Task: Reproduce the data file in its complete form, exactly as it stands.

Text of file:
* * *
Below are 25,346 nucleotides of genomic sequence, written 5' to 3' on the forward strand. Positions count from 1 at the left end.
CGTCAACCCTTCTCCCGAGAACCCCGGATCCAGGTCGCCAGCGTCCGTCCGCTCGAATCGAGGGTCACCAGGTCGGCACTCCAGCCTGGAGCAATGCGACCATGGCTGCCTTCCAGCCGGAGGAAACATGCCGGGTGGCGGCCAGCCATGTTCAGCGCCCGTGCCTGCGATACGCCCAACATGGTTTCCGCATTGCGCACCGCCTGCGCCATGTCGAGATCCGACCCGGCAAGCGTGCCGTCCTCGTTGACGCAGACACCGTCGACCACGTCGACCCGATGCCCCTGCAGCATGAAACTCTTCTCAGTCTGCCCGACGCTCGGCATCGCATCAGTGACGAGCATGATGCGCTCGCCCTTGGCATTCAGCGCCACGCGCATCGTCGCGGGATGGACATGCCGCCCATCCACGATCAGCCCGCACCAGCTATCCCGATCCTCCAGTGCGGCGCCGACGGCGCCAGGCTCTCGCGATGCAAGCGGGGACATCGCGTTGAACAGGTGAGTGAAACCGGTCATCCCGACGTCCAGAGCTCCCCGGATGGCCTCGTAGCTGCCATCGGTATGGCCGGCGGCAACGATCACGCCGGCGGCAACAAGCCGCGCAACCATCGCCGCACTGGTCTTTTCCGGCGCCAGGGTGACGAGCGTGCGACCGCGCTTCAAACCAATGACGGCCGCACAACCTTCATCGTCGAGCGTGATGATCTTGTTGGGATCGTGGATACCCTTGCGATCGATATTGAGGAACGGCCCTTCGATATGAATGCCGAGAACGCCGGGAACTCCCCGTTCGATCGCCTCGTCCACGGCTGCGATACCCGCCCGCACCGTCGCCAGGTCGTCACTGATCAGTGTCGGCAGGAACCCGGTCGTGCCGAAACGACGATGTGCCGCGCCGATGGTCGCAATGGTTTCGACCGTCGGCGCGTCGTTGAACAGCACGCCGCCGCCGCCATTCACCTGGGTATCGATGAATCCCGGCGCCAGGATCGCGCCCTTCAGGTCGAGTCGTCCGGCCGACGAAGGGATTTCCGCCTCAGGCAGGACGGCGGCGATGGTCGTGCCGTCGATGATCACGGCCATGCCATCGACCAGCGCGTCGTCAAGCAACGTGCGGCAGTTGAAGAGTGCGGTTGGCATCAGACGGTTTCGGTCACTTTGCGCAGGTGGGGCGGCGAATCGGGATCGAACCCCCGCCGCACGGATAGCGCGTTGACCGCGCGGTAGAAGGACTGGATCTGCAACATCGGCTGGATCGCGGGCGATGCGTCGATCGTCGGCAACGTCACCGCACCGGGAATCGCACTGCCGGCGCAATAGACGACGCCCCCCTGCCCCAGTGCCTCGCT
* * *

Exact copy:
Below are 25,346 nucleotides of genomic sequence, written 5' to 3' on the forward strand. Positions count from 1 at the left end.
CGTCAACCCTTCTCCCGAGAACCCCGGATCCAGGTCGCCAGCGTCCGTCCGCTCGAATCGAGGGTCACCAGGTCGGCACTCCAGCCTGGAGCAATGCGACCATGGCTGCCTTCCAGCCGGAGGAAACATGCCGGGTGGCGGCCAGCCATGTTCAGCGCCCGTGCCTGCGATACGCCCAACATGGTTTCCGCATTGCGCACCGCCTGCGCCATGTCGAGATCCGACCCGGCAAGCGTGCCGTCCTCGTTGACGCAGACACCGTCGACCACGTCGACCCGATGCCCCTGCAGCATGAAACTCTTCTCAGTCTGCCCGACGCTCGGCATCGCATCAGTGACGAGCATGATGCGCTCGCCCTTGGCATTCAGCGCCACGCGCATCGTCGCGGGATGGACATGCCGCCCATCCACGATCAGCCCGCACCAGCTATCCCGATCCTCCAGTGCGGCGCCGACGGCGCCAGGCTCTCGCGATGCAAGCGGGGACATCGCGTTGAACAGGTGAGTGAAACCGGTCATCCCGACGTCCAGAGCTCCCCGGATGGCCTCGTAGCTGCCATCGGTATGGCCGGCGGCAACGATCACGCCGGCGGCAACAAGCCGCGCAACCATCGCCGCACTGGTCTTTTCCGGCGCCAGGGTGACGAGCGTGCGACCGCGCTTCAAACCAATGACGGCCGCACAACCTTCATCGTCGAGCGTGATGATCTTGTTGGGATCGTGGATACCCTTGCGATCGATATTGAGGAACGGCCCTTCGATATGAATGCCGAGAACGCCGGGAACTCCCCGTTCGATCGCCTCGTCCACGGCTGCGATACCCGCCCGCACCGTCGCCAGGTCGTCACTGATCAGTGTCGGCAGGAACCCGGTCGTGCCGAAACGACGATGTGCCGCGCCGATGGTCGCAATGGTTTCGACCGTCGGCGCGTCGTTGAACAGCACGCCGCCGCCGCCATTCACCTGGGTATCGATGAATCCCGGCGCCAGGATCGCGCCCTTCAGGTCGAGTCGTCCGGCCGACGAAGGGATTTCCGCCTCAGGCAGGACGGCGGCGATGGTCGTGCCGTCGATGATCACGGCCATGCCATCGACCAGCGCGTCGTCAAGCAACGTGCGGCAGTTGAAGAGTGCGGTTGGCATCAGACGGTTTCGGTCACTTTGCGCAGGTGGGGCGGCGAATCGGGATCGAACCCCCGCCGCACGGATAGCGCGTTGACCGCGCGGTAGAAGGACTGGATCTGCAACATCGGCTGGATCGCGGGCGATGCGTCGATCGTCGGCAACGTCACCGCACCGGGAATCGCACTGCCGGCGCAATAGACGACGCCCCCCTGCCCCAGTGCCTCGCT